- Written by Silvia Mwendia for Kenyakidz
Kenyan families are being urged to look for better ways of disposing their electrical and electronic waste in a bid to avert health hazards such as respiratory problems and heavy-metal poisoning which affects 50 per cent and 30 per cent of school children in Nairobi respectively.
One company that is trying to get the word out about effective disposal of e-waste is WEEE (Waste Electrical and Electronic Equipment ) Centre.
“We recycle a wide range of electrical and electronic devices such as fridges, , iron boxes, computers, phones both mobile and landline and batteries among many others,” said Seth Munyambu, manager at WEEE Centre.
As of 2014, Kenya generated e-waste between one and three kilograms per inhabitant. This is according to The Global E-waste Monitor report by the United Nations University. Seeing that the country’s population at the time approximately stood at 42m, then Kenya had been generated around 42000t to 126000t of e-waste.
E-waste in Kenya has been on the rise and families have had a role to play thanks to mobile penetration in the country. According to the World Bank, Kenyan households on an average own 2.4 mobile phones and 93 per cent of homes in the country own a mobile phone.
Technology is fast changing which means that people are often buying new phones. It is not the purchase that is the problem however, but how they are disposed.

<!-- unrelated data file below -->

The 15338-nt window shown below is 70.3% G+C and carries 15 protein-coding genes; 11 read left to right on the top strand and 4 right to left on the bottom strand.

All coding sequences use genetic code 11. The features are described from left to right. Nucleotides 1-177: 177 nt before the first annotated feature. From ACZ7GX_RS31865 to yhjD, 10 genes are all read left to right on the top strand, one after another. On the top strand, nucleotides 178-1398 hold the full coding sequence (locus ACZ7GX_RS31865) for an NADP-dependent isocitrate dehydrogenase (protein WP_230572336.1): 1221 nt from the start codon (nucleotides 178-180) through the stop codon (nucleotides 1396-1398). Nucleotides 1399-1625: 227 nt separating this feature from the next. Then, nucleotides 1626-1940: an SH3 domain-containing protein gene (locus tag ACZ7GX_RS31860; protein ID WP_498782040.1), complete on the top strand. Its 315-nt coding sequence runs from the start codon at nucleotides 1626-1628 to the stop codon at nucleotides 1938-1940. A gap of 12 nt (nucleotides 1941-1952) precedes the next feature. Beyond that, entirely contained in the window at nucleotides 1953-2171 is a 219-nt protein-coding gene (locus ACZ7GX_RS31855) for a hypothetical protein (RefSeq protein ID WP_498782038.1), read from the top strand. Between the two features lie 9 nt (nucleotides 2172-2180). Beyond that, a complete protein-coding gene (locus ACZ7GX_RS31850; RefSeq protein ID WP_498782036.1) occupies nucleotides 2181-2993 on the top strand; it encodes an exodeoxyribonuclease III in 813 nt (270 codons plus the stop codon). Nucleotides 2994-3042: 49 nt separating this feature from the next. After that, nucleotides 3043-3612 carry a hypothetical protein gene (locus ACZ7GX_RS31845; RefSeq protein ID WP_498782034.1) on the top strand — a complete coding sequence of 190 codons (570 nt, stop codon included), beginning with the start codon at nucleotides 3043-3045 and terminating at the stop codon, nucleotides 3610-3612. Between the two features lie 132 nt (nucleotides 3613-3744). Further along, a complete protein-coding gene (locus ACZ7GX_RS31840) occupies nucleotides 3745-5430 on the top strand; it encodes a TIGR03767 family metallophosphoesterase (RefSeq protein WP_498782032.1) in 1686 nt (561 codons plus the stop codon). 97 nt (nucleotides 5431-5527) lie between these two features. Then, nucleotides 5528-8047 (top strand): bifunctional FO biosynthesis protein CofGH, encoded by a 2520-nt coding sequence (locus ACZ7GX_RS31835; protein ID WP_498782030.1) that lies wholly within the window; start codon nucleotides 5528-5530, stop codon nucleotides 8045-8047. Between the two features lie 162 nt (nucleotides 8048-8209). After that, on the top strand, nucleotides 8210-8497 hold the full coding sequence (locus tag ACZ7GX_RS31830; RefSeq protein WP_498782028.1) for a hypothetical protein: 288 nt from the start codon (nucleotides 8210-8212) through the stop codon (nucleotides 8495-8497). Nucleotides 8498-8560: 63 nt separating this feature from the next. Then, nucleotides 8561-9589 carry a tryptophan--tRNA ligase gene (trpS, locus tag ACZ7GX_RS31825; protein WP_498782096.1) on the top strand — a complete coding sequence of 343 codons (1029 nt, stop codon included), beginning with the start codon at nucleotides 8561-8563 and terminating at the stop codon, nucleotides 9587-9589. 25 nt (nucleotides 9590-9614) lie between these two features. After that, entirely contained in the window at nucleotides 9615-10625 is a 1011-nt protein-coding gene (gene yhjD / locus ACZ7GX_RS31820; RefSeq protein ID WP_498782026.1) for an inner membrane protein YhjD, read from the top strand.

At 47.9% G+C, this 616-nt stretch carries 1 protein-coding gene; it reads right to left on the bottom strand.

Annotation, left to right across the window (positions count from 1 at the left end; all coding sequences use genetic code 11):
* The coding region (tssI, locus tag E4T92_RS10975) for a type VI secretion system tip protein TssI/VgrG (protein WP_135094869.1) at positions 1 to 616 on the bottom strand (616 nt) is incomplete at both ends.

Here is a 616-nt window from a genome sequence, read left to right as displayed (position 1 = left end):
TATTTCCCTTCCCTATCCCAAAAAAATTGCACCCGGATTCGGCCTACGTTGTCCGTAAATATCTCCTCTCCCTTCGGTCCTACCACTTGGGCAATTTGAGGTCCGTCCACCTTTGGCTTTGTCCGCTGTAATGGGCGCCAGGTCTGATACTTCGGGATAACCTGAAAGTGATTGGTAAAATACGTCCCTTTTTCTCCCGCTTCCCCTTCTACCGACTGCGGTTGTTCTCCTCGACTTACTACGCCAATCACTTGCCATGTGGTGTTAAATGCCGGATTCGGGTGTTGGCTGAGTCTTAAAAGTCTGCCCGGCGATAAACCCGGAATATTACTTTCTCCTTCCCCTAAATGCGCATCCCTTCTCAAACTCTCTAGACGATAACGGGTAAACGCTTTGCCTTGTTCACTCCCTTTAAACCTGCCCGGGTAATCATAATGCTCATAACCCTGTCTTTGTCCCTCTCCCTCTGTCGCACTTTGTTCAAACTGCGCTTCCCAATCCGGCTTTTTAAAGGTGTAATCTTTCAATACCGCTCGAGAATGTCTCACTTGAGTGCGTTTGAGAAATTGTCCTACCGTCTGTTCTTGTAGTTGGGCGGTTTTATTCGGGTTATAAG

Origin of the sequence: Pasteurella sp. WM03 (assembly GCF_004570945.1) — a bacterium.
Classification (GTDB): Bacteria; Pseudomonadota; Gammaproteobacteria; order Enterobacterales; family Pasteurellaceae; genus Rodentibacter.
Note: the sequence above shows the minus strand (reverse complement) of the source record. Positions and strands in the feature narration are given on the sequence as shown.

“Most people give their old phones to someone else or sold into the juakali sector. One way or another though, it enters the Dandora dump site as general waste,” said Seth.
When electrical and electronic waste get into landfills, it poses health hazards for those living near dump sites thanks to the toxic chemicals contained in the electrical and electronic equipment. Children are most at risk because they are still developing and those in Kenya have even been reported to suffer from respiratory problems and heavy metal-poisoning at rates of 50 per cent and 30 per cent respectively.
It is for these reasons that Seth advises families t dispose of their e-waste in a responsible manner.
“Kenyan families should take their e-waste to recycling companies whereby they are assured that the equipment will be separated and recycled in a manner that it is not harmful to the environment,” he said.
The first step when it comes to recycling e-waste is to dismantle the equipment and separate the various components.
“At WEEE Centre, we take apart the whole device and group the components which usually are heavy metals, plastic, metal and glass,” said Seth.
The heavy metals and glass are both shipped to Europe while the plastic and metal are sold to local companies that deal in the recycling of these items.
“We ship off the heavy metals to Europe because it does not make economic sense to keep them in the country. The machinery required to recycle the heavy metals is quite expensive and Kenya does not produce enough e-waste for us to break even,” said Seth.
As for the glass, it is because it also has lead content which manufacturers in the country are not willing to buy due to its hazardous nature. It therefore makes more sense to ship it off.
In order to dispose of the electrical and electronic devices, WEEE Centre is willing to organise a pick-up at one’s house or one can always take them to their premises in Embakasi. At the moment WEEE Centre does not offer any incentive for those who bring their e-waste but they are thinking about introducing one.